What Can We Learn From Ants?

Ants are insects that can communicate with their team members by leading traces that they leave when find food or anything else useful. Ants are very effective in this way of communication and we can learn it from them by using BrainSwarming technique invented by Tony McCaffrey for ideas generation and solutions obtaining. The method is quite easy to try. You will need a flipchart paper or a board, stickers, markers and some space for the group to work in.



  1. Gather the group
  2. Define the problem at the top of the list[
  3. Explain the technique rules to the group.
    "No talking is necessary among the group while Brainswarming is going on. Simply write your contribution on a Post-It note (or on the board) and draw a line to what it should be connected to. There are three types of contributions you could make. First, you could break a resource into one of its parts. In this case, put your Post-It note just above the resource and draw a line to the resource. Second, you could make a goal more specific. Ask yourself the How question to make goals more specific and concrete. Third, you could add interactions between several resources or several sub-goals. If the interaction is not clear to people, the contributor can write it in more detail on a different part of the blackboard so as to not clutter up the Brainswarming diagram. Note: if the words on a Post-It note begin with a verb, then the note most likely should go toward the top of the graph. If the words begin with a noun, then the note most likely should go toward the bottom of the graph."
  4. When timebox is finished, enjoy the results.



“Brain Swarming” Benefits:

  • No more long lists of ideas that can easily be forgotten. A “Brain Swarming” graph keeps track of a visual history of the problem solving activity in a structured manner, so nothing is forgotten;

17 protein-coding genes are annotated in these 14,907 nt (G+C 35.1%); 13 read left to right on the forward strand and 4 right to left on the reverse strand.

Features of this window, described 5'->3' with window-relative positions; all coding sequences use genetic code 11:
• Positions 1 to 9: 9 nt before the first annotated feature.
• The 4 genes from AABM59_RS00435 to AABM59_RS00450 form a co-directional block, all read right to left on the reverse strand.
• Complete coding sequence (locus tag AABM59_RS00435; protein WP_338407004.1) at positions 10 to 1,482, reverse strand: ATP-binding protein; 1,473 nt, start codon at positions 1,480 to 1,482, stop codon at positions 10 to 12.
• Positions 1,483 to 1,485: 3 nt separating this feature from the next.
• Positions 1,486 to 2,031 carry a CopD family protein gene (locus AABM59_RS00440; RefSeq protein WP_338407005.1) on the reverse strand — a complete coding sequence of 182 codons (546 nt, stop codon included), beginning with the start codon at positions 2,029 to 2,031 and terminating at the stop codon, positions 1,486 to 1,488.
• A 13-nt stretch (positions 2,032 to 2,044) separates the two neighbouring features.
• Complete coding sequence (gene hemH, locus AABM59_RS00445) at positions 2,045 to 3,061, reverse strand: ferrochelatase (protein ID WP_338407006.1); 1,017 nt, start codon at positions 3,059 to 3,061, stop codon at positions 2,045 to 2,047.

• Accommodates both top-down and bottom-up thinking;
  • It is easy to build upon any other person’s work, as it is all on the graph;
  • Contributions happen in parallel, which is much faster than sharing one at a time;
  • Since there is no talking, talkative people cannot dominate the idea generation activity;
  • Writing on Post-It notes keeps the contributions compact and easy to read;
To explore this innovative approach Luxoft Agile Practice organized a workshop for several project members, an “a-ha” task was defined for them to solve: "Sitting on a table are a candle, a box of tacks, and a book of matches. You must attach the candle to the wall so that it can burn upright and won’t drip wax onto the table. How would you solve the problem?"
It was a surprise for me how fast the team was able to find clues. It took them 10 minutes to identify 2 working solutions that we tested right away. For the next workshop we are going to mix different “a-ha” tasks with delivery challenges that we face daily on the projects. If you are located in Kiev and would like to take part in the game and practice this method, let me know in the comments and I will invite you.
Btw, within a couple of months an online platform will be created for “Brain Swarming,” so it will become possible to use it for distributed teams as well.





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